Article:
Slaughter residents worry Monolyte Labs may be contaminated

SLAUGHTER, LA (WAFB) - The mess surrounding an explosive fire in Slaughter is gone. But the horror of what might be left behind has the town on edge.

There is concern the foundation of Monolyte Labs may have been contaminated.

Glenn Naquin spends a lot of time working around his two-and-a-half acre property in Slaughter. While he is always focused on the task at hand, the images from the 2012 blast at Monolyte Labs weigh heavily on his mind.

"When we started hearing all the explosions going off, we knew it was something.  Later on we saw the smoke coming over here like big black cloud," Naquin said.

Naquin lives less than a mile away from the site.

"When you first passed there, it was bad," Naquin said.

The rubble and storage containers that once covered the land occupied by Monolyte Labs have been removed. All that remains behind the overgrown grass is a concrete slab and a few pebbles and plastic containers. But some residents still worry contaminants could be buried below.

"There's a slab there now, but I don't know if they got everything out of the ground," Naquin said.

Mayor Robert Jackson said the Louisiana Department of Environmental Quality has taken samples 18 inches below the surface. But so far, he said, the results have turned up empty.

"At this point, they've indicated no hazardous anything,' Jackson said.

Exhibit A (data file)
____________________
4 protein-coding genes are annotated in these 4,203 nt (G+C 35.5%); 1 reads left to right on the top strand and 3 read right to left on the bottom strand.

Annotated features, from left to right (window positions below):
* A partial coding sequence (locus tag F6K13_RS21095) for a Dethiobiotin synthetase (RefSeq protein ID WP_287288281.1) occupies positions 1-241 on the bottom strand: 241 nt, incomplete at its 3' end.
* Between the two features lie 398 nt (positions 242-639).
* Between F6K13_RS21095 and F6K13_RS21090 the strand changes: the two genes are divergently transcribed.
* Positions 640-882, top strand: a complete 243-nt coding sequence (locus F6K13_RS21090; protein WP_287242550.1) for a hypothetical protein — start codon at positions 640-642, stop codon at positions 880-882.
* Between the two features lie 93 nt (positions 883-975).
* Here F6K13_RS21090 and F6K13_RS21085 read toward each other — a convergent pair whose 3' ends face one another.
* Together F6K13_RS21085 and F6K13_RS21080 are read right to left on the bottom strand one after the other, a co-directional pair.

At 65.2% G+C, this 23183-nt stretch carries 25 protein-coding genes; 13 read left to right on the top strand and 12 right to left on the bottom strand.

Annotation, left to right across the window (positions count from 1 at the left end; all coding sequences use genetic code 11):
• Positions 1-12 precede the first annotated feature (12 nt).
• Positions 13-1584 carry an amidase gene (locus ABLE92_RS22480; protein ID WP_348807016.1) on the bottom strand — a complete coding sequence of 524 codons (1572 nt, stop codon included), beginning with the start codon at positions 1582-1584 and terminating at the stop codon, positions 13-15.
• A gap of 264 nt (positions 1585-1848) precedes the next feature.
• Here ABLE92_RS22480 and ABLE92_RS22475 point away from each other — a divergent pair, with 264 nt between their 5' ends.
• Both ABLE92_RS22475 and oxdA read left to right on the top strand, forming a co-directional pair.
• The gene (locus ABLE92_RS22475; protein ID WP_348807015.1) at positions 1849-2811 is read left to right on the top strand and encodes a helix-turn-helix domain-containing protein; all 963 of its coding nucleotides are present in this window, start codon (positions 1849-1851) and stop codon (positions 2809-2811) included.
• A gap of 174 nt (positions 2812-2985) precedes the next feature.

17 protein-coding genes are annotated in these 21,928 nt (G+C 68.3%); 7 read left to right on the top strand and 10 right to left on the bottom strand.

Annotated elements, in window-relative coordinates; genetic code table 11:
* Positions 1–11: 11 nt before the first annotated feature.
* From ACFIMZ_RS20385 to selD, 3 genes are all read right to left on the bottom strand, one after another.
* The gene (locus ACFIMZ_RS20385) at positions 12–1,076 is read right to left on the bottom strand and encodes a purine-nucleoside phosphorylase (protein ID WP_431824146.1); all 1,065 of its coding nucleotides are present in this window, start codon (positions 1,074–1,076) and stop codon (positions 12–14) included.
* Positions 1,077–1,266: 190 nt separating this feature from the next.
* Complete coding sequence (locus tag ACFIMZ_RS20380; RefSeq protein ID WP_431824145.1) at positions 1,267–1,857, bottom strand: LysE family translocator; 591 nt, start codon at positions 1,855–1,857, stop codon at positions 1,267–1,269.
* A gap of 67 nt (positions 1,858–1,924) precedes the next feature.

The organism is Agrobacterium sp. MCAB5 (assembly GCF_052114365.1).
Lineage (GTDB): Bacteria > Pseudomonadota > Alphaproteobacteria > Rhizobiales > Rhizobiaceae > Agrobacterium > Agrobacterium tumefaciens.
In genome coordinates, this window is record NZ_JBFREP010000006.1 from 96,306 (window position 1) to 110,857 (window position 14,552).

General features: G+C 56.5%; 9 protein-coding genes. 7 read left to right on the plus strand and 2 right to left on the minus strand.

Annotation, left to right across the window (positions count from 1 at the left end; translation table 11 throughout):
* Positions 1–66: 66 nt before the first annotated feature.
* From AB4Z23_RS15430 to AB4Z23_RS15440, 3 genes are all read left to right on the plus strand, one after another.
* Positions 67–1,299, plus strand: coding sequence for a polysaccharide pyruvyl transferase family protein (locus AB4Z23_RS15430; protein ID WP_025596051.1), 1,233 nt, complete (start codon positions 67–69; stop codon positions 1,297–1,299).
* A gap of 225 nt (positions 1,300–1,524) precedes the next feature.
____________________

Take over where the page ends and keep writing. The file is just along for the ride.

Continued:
That is still little comfort for residents who live nearby or town leaders who have other plans for the property they label "prime real estate."

"We can't enter into nothing until the legal proceedings are settled. It's just in court right now and the property is standing for these suits," Jackson said.

Jackson said he would like to eventually see a grocery store there and while industry isn't necessarily a bad thing for the town economy, he and some others are hesitant to roll out the welcome mat.

"I'm curious as to what they'll build there next, but I'm sure they won't let them build anything like that again," Naquin said.

The DEQ released a statement saying the final results of its sampling should be ready in two weeks.

The cause of the fire was never determined.

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